"I am personally devastated - I've lost a father, I've lost a friend, I've lost a mentor and a senior comrade," Mahama said in his first comments after being sworn in before a somber parliament on Tuesday evening.
"The fine gentleman that he was, President Mills rightly earned the title 'Asomdwehene' (King of Peace). He brought a distinctive insight to Ghanaian politics. He remained humble, honest and modest throughout his years in public service."
That sense of loss was shared by ordinary Ghanaians too.
"I didn't know him personally but he's everybody's father and a peacemaker," said Peter Fiave, a 70-year-old who went to parliament to witness the swearing-in of Mahama.
Tributes poured in from around the globe from heads of state including U.S. President Barack Obama, who had feted Ghana under Mills as a model and "good news story" for Africa.
Rivals were quick to praise the nation's handling of the sudden loss. "We are showing a maturity that must encourage all Ghanaians," said opposition NPP Chairman Jake Obetsebi-Lamptey.
Mahama, fresh from a U.S. tour to promote a recently published personal memoir on Ghana's history, is widely expected to maintain current policies in his caretaker role.
Yet, amid the plaudits for his predecessor, he will inherit the same struggles Mills had faced in managing Ghanaians' high expectations over the flow of crude from the country's Jubilee oil field since 2010, and in tackling corruption scandals that have dogged the NDC administration.
"Given the above, recent momentum has favored the NPP. Ghanaians also have a history of evicting the ruling party at the ballot box in favor of the opposition," Standard Bank said in a research note on Wednesday.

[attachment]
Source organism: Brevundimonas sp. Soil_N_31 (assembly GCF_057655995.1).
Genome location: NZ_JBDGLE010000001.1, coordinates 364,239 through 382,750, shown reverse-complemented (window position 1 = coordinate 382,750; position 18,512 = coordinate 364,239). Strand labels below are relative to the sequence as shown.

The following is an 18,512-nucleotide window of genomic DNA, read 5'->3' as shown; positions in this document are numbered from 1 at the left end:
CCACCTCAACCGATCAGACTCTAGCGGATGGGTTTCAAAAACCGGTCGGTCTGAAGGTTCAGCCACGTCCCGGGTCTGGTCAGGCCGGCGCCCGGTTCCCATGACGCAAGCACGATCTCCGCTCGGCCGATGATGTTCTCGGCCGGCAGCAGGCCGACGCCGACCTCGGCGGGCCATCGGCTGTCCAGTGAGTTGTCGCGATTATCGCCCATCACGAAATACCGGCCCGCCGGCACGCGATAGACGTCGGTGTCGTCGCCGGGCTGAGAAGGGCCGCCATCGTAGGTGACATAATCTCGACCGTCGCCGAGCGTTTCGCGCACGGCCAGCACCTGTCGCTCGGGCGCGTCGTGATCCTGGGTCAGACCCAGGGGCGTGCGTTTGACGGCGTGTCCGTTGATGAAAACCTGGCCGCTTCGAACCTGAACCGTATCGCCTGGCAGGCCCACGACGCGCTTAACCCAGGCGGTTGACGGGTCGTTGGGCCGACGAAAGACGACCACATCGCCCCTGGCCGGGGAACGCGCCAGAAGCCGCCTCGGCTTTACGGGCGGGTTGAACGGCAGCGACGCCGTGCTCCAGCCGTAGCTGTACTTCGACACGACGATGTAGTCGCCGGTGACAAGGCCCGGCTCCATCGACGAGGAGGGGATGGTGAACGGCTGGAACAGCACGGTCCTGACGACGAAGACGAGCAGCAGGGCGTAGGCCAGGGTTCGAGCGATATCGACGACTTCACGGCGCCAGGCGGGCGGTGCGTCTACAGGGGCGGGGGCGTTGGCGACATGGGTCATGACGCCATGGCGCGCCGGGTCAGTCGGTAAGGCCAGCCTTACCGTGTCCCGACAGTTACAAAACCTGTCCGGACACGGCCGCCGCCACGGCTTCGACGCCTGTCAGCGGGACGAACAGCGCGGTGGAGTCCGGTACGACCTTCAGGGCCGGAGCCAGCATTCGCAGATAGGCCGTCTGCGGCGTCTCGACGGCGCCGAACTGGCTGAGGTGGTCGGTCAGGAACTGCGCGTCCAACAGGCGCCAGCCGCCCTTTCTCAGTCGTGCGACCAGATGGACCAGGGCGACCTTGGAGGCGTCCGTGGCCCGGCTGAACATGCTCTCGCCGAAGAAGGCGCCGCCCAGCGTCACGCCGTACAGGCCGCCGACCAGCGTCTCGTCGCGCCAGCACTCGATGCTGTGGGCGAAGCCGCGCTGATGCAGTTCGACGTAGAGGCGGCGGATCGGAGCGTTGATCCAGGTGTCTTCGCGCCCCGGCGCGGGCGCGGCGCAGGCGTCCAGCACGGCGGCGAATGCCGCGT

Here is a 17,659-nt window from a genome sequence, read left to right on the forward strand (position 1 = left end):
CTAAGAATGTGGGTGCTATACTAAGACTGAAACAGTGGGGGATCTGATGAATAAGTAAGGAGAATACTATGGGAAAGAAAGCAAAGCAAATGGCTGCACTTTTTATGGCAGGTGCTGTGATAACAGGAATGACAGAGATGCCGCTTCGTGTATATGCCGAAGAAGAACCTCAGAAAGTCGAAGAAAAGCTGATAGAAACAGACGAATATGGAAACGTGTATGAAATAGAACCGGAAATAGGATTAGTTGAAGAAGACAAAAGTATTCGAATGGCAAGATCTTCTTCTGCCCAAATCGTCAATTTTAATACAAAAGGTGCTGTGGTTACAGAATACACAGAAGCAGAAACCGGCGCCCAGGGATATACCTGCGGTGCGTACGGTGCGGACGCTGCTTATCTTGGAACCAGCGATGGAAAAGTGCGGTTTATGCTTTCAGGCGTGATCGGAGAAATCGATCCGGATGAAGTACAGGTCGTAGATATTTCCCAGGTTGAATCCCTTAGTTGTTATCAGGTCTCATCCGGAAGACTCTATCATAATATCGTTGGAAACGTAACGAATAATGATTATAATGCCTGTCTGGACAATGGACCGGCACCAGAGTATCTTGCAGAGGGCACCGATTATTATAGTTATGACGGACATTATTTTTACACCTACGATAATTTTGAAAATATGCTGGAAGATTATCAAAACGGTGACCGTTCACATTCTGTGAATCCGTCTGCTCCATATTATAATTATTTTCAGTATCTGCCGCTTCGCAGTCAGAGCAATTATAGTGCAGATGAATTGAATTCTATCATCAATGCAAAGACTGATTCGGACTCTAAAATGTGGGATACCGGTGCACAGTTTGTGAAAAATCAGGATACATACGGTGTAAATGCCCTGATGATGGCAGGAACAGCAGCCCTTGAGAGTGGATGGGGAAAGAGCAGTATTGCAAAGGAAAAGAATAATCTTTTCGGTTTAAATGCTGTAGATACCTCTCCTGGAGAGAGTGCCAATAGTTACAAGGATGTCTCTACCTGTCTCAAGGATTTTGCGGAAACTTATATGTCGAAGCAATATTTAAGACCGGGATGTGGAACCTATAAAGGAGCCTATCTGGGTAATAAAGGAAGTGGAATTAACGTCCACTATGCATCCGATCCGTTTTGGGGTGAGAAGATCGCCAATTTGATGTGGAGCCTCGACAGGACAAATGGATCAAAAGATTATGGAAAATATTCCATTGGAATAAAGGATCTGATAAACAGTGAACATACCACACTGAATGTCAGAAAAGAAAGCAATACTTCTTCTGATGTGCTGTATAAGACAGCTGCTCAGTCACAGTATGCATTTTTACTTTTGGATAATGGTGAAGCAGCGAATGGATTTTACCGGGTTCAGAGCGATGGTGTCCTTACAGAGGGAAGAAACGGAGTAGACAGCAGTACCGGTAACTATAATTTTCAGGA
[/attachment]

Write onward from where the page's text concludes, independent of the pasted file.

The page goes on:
"Much will hinge on the manner in which the NDC is able to swiftly elect a replacement presidential candidate. Infighting already poses a significant threat to party unity, and any signs of an exacerbation of these tensions will favor the opposition," it said.
Former president Rawlings offered a glimpse of the kind of bad blood that exists within the party when he appeared to criticize Mills' achievements in office in the BBC interview.
"Considering that the cancer affected both his eye and his ear, he couldn't sustain more than three hours per day. So it was naturally going to affect his performance," Rawlings said.
Ahead of Mills' death, most analysts had expected a year of election spending testing Ghana's reputation for improved economic management. The government last week sought parliament's permission for extra spending.
"We think heightened uncertainty will result in some foreign investors taking a wait-and-see stance, which would imply a slowdown in FX inflows, which in turn would be negative for the already troubled cedi," Renaissance Capital said.
"We think another 5-10 percent depreciation is likely by (the end of 2012)," it said.
(Additional reporting by Ed Cropley in Johannesburg and Joe Bavier in Abidjan; Writing by David Lewis; Editing by Pascal Fletcher)